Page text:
This Short Film Hilariously Examines Dangerous Expectations Of Masculinity Among Gay Men

A compelling new short film explores how gay men impose expectations of masculinity on one another ― and the effects these behaviors have on femme-identified or femme-presenting gay men.

“Masc Only,” directed by comedian Drew Droege of “Chloe” fame and written by Tommy Do, takes an intimate look at the complicated friendships of gay men and the ways in which a gay men’s proximity to masculinity shapes and informs their experiences ― both sexually and platonically ― within the gay community.

“It’s interesting to see how the need to be masculine leaks from heteronormative culture into the gay community,” Do told HuffPost. “I know so many gay men who are so extra about proving to everyone that they’re masculine — from their Grindr profile to the friends they surround themselves with... It’s super annoying when people are unable to recognize their own baggage and it materializes in a way where everyone around them has to deal with their insecurities.  It’s, like, girl, my bags are FULL and I am NOT paying overweight fees. Carry that shit yourself.”

Check out “Masc Only” above and head here to learn more about the film.

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An asexual is “someone who does not experience sexual attraction.” also notes, "Asexuals may regard other people as aesthetically attractive without feeling sexual attraction to them. Some asexual people also experience the desire of being affectionate to other people without it being sexual. If you do not experience sexual attraction, you might identify as asexual."


"An aromantic is a person who experiences little or no romantic attraction to others,” according to The site also notes that “aromantics do not lack emotional/personal connection, but simply have no instinctual need to develop connections of a romantic nature. Aromantics can have needs for just as much empathetic support as romantics, but these needs can be fulfilled in a platonic way.” Being aromantic is usually “considered to be innate and not a personal choice,” in the same way that asexuality is considered innate.


Jared, one man who identifies as graysexual, defines the term as a "magical place between asexual and someone who is sexual." The Frisky defines it as "something more fluid between sexuality and asexuality." Those who identify as graysexual might also identify as gay or straight or any other sexual identity inside or outside of the binary.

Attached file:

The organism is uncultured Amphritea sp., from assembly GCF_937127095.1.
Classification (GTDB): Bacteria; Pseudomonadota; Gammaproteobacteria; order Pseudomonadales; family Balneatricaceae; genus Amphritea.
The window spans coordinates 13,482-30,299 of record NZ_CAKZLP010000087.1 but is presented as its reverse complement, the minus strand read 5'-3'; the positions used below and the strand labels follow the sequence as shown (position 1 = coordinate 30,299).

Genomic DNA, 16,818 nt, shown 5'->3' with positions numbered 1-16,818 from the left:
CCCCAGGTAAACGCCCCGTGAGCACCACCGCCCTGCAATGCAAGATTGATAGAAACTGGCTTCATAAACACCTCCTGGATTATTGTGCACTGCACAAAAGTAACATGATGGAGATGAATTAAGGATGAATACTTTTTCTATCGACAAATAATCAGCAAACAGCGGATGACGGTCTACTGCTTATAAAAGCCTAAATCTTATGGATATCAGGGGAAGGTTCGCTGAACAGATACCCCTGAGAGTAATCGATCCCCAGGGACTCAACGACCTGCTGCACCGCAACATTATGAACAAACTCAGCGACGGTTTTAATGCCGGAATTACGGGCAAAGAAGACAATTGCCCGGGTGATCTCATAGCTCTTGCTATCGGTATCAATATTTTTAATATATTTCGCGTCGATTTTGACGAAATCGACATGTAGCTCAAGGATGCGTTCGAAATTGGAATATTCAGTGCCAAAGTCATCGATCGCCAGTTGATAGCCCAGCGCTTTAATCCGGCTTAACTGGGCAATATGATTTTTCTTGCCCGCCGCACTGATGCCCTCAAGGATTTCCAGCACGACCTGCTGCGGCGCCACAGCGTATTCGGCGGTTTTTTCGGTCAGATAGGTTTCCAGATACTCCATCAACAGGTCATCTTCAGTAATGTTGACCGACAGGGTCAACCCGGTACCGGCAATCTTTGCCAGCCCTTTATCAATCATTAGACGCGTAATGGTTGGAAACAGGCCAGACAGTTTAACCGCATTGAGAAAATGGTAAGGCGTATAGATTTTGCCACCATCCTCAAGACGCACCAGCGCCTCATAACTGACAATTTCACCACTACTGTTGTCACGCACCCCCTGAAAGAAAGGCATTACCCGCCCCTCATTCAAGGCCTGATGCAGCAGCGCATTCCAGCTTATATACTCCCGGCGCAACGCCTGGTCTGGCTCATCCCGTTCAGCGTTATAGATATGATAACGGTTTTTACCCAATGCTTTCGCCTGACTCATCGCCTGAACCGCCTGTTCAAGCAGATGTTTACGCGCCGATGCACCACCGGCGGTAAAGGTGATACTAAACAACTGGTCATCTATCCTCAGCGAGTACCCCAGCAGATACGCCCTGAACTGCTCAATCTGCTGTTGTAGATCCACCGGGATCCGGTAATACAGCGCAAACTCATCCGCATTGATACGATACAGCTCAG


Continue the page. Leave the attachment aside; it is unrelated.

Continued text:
Someone who identifies as demisexual doesn’t typically feel sexual attraction unless they “have already formed a strong emotional bond with the person.” also notes that “the bond may or may not be romantic in nature.”


Similar to a demisexual, the individual doesn’t feel romantic attraction “unless they have already formed a strong emotional bond with the person.”


According to, the term is described as “a person who experiences romantic love but does not want their feelings to be reciprocated.” The site also notes that lithromantic people “may or may not be ok with romantic relationships.”


Pansexual refers to those “who feel they are sexually/emotionally/spiritually capable of falling in love with all genders.


Similar to pansexual, a polysexual person “may be attracted to some gender variant people but not have the capability or desire to be with some others.


A person who is romantically -- but not sexually -- attracted to others regardless of sex or gender.


According to, skoliosexual refers to “sexual attraction to non-binary identified individuals" or those who do not identify as cisgender. The site also notes that “this does not generally describe an attraction to specific genitalia or birth assignments but rather is an inclusive term.”

Queerplatonic Relationships

Relationships that “are not romantic in nature but they involve very close emotional connections that are often deeper or more intense than what is traditionally considered a friendship.”


The name for a partner who is involved in a queerplatonic relationship, as in "he's my zucchini."

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This article originally appeared on HuffPost.